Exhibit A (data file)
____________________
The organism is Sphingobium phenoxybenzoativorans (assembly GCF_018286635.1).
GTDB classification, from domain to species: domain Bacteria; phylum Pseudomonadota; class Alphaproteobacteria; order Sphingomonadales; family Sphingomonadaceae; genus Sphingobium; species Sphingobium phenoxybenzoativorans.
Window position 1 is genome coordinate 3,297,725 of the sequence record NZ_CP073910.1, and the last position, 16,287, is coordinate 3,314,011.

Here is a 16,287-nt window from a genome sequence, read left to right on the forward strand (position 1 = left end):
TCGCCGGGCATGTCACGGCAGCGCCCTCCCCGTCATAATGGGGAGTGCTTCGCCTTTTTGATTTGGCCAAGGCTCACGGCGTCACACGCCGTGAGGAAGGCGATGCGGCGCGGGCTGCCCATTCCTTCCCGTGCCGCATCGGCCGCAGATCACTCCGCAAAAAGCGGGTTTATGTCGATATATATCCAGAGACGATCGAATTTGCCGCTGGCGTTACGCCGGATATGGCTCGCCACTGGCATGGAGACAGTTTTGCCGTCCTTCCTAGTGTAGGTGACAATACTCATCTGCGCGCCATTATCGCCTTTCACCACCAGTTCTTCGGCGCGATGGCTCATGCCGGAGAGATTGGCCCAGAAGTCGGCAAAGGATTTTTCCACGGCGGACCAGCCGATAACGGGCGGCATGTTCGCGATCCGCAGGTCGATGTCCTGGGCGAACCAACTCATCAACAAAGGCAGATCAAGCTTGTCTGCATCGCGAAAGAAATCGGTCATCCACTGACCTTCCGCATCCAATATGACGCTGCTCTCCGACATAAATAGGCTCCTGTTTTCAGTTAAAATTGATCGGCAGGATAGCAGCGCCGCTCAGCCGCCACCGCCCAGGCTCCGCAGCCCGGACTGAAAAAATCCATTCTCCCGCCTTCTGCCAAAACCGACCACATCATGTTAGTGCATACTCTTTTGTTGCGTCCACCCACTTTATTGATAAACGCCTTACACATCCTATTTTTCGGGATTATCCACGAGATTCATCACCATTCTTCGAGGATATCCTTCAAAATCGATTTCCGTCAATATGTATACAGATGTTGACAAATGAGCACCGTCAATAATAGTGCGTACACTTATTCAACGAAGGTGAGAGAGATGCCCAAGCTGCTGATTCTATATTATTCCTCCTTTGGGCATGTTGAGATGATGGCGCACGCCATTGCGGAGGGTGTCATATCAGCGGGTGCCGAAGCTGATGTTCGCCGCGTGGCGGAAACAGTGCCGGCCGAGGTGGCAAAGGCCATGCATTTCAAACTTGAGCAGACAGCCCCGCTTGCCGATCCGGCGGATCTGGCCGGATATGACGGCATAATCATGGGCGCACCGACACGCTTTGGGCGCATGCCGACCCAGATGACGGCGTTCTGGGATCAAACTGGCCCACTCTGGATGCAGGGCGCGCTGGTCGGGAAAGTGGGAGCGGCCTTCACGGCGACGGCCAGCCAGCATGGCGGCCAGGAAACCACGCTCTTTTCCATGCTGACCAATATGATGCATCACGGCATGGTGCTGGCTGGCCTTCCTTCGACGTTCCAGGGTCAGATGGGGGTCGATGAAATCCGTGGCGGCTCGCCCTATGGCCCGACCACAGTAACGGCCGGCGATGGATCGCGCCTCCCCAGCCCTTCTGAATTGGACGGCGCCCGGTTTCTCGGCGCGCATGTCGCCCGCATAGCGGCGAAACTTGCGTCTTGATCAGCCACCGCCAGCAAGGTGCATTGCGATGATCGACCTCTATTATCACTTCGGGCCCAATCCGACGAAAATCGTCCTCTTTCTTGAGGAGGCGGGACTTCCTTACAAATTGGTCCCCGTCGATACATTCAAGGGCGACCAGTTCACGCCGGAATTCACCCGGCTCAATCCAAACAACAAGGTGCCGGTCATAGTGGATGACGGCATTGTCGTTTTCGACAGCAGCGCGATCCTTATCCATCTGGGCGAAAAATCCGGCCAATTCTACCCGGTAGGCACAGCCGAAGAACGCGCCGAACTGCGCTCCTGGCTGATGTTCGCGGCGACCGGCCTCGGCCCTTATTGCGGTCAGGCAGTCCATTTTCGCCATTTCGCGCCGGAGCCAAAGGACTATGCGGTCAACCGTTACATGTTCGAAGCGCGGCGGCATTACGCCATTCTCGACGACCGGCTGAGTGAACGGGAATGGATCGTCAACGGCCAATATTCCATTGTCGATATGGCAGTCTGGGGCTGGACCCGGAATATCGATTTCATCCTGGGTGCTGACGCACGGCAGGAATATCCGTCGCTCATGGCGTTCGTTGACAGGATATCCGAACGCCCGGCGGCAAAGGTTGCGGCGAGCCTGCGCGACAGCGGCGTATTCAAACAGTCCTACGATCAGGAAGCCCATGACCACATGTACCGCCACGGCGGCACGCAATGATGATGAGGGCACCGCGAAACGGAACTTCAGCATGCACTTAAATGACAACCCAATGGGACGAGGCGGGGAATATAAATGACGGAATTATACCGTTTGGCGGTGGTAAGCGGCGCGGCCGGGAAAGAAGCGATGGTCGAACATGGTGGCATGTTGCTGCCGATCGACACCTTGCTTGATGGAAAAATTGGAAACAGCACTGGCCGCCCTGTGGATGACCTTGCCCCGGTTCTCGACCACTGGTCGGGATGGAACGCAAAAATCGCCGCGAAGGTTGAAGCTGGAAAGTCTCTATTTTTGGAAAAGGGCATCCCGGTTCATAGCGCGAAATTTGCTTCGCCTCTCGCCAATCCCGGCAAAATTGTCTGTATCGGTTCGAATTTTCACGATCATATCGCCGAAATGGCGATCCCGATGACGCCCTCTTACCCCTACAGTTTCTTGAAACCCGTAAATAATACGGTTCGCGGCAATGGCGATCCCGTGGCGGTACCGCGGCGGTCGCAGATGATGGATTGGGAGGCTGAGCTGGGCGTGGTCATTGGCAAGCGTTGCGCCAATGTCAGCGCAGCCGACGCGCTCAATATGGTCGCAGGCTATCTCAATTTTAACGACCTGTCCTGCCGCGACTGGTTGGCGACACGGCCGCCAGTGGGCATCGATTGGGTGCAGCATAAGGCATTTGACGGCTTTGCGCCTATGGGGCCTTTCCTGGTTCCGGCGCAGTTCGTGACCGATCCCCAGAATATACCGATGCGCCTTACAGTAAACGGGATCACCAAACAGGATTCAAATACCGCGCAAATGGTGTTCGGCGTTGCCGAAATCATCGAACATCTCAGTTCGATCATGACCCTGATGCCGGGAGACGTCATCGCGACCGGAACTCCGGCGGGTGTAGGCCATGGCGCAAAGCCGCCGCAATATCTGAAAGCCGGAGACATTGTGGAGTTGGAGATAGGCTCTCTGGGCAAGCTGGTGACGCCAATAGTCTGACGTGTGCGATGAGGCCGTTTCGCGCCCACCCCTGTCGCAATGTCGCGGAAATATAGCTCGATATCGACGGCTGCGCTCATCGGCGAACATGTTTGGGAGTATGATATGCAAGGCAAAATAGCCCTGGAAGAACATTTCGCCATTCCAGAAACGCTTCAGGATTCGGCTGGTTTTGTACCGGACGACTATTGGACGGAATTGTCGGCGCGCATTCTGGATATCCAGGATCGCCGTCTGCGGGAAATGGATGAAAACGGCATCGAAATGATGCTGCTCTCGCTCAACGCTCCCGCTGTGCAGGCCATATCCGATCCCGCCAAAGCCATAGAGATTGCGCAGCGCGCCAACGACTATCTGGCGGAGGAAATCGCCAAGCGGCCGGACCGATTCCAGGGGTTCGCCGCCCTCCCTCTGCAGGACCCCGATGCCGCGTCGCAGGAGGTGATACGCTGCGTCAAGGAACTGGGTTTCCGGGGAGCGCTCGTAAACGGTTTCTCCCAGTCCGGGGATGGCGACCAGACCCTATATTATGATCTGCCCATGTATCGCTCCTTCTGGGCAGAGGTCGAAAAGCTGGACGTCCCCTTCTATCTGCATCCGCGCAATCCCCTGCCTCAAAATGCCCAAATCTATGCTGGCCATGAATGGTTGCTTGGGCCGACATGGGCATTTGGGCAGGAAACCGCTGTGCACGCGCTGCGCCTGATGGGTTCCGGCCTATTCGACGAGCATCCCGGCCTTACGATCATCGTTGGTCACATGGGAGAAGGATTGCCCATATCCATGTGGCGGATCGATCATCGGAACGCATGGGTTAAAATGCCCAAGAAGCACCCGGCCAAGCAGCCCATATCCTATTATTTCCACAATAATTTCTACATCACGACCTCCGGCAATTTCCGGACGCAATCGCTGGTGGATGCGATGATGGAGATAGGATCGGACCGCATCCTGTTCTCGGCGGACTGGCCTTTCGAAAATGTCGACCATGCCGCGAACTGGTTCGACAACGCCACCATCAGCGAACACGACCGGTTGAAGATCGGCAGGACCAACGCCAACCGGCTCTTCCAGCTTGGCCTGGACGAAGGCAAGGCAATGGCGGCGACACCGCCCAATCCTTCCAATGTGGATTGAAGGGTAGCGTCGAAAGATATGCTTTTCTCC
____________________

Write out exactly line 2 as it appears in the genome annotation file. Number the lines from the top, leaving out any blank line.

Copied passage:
GTDB classification, from domain to species: domain Bacteria; phylum Pseudomonadota; class Alphaproteobacteria; order Sphingomonadales; family Sphingomonadaceae; genus Sphingobium; species Sphingobium phenoxybenzoativorans.